It generally takes the form of loans of 100 to 300 US dollars. At first, in the case of Grameen Bank (the first one to grant microcredit in Bangladesh), you needed the backing of 5 to 25 people to obtain microcredit. In other words, if the borrower was unable to repay the loan, the guarantors would pay in his or her place. And now, someone asking for a loan of 100 US dollars must make a down-payment of 30 dollars as a guarantee to the bank, and will only be lent 70 dollars net. At the same time, they must pay interest at a rate of between 30 and 50% on the full amount of 100 dollars. If the borrower defaults, the bank keeps the 30 dollars guarantee. This is fraud on a grand scale. At present, in Bangladesh, of the country’s 160 million inhabitants, 20 million use microcredit. When you think about it, it is a sly strategic move on the part of finance capital to extract profit from the 2 billion adults in the world who live without any bank account. At the time of writing, nearly 100 million people use microcredit. For capital, loans of 200 or 300 euros contracted to poor people are chickenfeed, but in the end what counts is making a profit. In the case of microcredit, this is somewhere between 20 and 25% of the investment. Excellent figures for a capitalist.
Before someone asks for microcredit, they must have been having problems…
Of course. There is a world-wide degradation of public services. In many regions, peasants have access to public agricultural credit banks. In the context of World Bank and IMF recommendations, along with the shift to the right of many developing countries, these banks have been replaced by microcredit agencies. With the Green Revolution, peasants get into debt to be able to buy seeds and pesticides from TNC such as Bayer-Monsanto. When the harvest is poor and they cannot repay, they get even deeper into debt. Let us not forget that it is mainly women who take out microcredit loans (81% according to statistics). And finally, they are the ones who suffer the most from poverty.
In some of your articles, you emphasize the strategy of staggered structural adjustment— the application of austerity measures in one sector but not in others, to avoid unification of struggles. The OECD has even endorsed the strategy by publishing a guide telling governments how to apply it (see http://www.cadtm.org/How-to-apply-unpopular-austerity). Can it be that capitalism is no longer afraid to show its hand?
So it seems. For years, the World Bank has been regularly publishing a report, Doing Business, which includes a classification of countries where those whose conditions are most favorable for mass lay-offs or who have the worst working-conditions get the most points. It is very important that workers should understand that the employers’ offensive relies on governments’ arguments concerning public debt reduction. The spokespersons for big capital show arrogance of a kind never displayed before Margaret Thatcher came to power. Today they are ever more shameless in expressing their desires and expectations.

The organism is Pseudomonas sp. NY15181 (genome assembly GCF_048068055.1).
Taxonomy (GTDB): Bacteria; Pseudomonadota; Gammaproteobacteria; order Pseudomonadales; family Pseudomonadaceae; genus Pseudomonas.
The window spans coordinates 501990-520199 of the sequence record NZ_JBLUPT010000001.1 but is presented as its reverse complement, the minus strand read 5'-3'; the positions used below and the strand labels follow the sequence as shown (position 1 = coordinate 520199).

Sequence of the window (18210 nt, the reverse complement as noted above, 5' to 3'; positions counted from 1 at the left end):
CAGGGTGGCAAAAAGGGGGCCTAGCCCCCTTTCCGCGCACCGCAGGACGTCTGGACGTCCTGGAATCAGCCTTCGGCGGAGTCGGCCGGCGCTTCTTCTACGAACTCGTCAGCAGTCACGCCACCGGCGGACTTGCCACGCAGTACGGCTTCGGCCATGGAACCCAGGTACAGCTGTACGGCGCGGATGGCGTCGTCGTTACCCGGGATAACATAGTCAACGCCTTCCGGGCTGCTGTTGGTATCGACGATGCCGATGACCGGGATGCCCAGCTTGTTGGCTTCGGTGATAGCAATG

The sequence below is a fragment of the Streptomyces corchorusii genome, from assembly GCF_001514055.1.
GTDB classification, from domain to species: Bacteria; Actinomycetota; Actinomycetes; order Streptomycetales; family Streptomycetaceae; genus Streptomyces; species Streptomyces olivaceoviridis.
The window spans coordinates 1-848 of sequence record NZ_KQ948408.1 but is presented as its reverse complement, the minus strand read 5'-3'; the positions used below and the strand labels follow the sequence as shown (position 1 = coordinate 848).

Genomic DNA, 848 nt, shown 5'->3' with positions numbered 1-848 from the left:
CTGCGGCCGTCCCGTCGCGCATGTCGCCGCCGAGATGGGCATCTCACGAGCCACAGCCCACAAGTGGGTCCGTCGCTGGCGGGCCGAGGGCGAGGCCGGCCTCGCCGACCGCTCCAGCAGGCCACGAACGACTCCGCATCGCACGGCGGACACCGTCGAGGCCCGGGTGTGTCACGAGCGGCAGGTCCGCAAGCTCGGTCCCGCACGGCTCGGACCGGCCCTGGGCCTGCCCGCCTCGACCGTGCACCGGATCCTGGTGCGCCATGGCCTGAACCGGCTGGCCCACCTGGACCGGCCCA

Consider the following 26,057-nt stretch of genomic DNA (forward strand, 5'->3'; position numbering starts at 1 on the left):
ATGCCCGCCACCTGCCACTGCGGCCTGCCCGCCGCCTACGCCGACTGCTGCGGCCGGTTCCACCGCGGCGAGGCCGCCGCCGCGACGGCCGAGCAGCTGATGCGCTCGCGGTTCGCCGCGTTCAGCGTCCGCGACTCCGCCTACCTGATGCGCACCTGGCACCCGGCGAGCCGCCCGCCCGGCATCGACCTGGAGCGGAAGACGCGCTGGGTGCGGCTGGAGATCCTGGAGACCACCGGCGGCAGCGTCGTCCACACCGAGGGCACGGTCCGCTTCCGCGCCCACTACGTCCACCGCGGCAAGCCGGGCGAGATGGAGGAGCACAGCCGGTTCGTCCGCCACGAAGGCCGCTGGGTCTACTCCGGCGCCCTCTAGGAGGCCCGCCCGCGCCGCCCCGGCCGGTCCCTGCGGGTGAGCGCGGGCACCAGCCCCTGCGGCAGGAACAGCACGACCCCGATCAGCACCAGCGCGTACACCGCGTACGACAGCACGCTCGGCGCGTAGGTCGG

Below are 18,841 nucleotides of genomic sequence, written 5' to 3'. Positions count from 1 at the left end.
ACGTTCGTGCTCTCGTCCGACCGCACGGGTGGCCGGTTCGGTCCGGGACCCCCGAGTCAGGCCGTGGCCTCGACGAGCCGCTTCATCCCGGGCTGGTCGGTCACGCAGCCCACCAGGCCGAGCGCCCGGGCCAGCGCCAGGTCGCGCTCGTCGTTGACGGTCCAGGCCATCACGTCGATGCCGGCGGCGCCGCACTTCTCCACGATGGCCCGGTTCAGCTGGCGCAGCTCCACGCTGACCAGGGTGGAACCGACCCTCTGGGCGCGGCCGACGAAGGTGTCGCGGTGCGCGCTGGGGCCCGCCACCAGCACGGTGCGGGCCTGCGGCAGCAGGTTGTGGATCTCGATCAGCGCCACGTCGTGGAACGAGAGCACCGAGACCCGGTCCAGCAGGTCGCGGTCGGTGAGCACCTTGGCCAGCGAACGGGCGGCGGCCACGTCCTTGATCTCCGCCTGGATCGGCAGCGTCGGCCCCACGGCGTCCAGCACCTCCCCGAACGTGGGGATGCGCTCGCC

The Trans-Atlantic Free Trade Agreement (TAFTA) between the United States and the European Union (also known as the TTIP, Trans-Atlantic Trade and Investment Partnership) is on hold but the CETA (Comprehensive Economic Trade Agreement between Canada and the European Union) is going ahead and has reached the stage of ratification. Is this an example of the desires and expectations of capitalism?
Yes indeed, and it is a very significant challenge. We have to fight these agreements because once they have been ratified and are added to the other internal agreements and conventions of the EU already in existence, we will lose all our rights. These agreements run counter to the interests of people and common goods.
You sat on the Committee for the Truth on Greek Public Debt in 2015. What did you conclude from the audit?
We advised the Tsipras government to suspend debt payments and to confront the creditors with a unilateral act of debt suspension. However, under pressure from the creditors, Tsipras chose to capitulate, which was quite traumatic for the population. I was staying in a working-class neighbourhood in Athens where the expectations of the people were palpable. They were ready to support a break-away government, as they clearly indicated in the referendum. Despite those results, the Tsipras government wanted to capitulate; they were not ready to make use of the victory of the no-vote in the referendum held on 5 July 2015 (http://www.cadtm.org/The-Work-and-Lessons-of-the-Truth). The effects of that capitulation on the Greek population can still be felt.
What is wrong with the European Left? Why can’t it manage to connect with the population?
I think they lack the courage to commit to the application of radical policies and to disobey unjust laws and agreements. SYRIZA won the elections by promising to break away from austerity. And in many countries, there is a fairly significant section of the population who are favourable to the political solutions of the radical left. That is how I interpret the good results obtained by Bernie Sanders in the United States, Jeremy Corbyn in the United Kingdom, SYRIZA, Podemos and Jean-Luc Mélenchon. In the latter case, he had only two points less than Marine Le Pen and was thus a hair’s breadth away from being in the second round in the presidential of May 2017. He did that using a radical leftwing discourse which had certain media up in arms. The radical Left has a window of opportunity that was not there ten years ago. If the Left was more offensive, more combative and more radical, we would have every chance of winning elections and above all applying policies that would break away from capitalism and its neoliberal policies.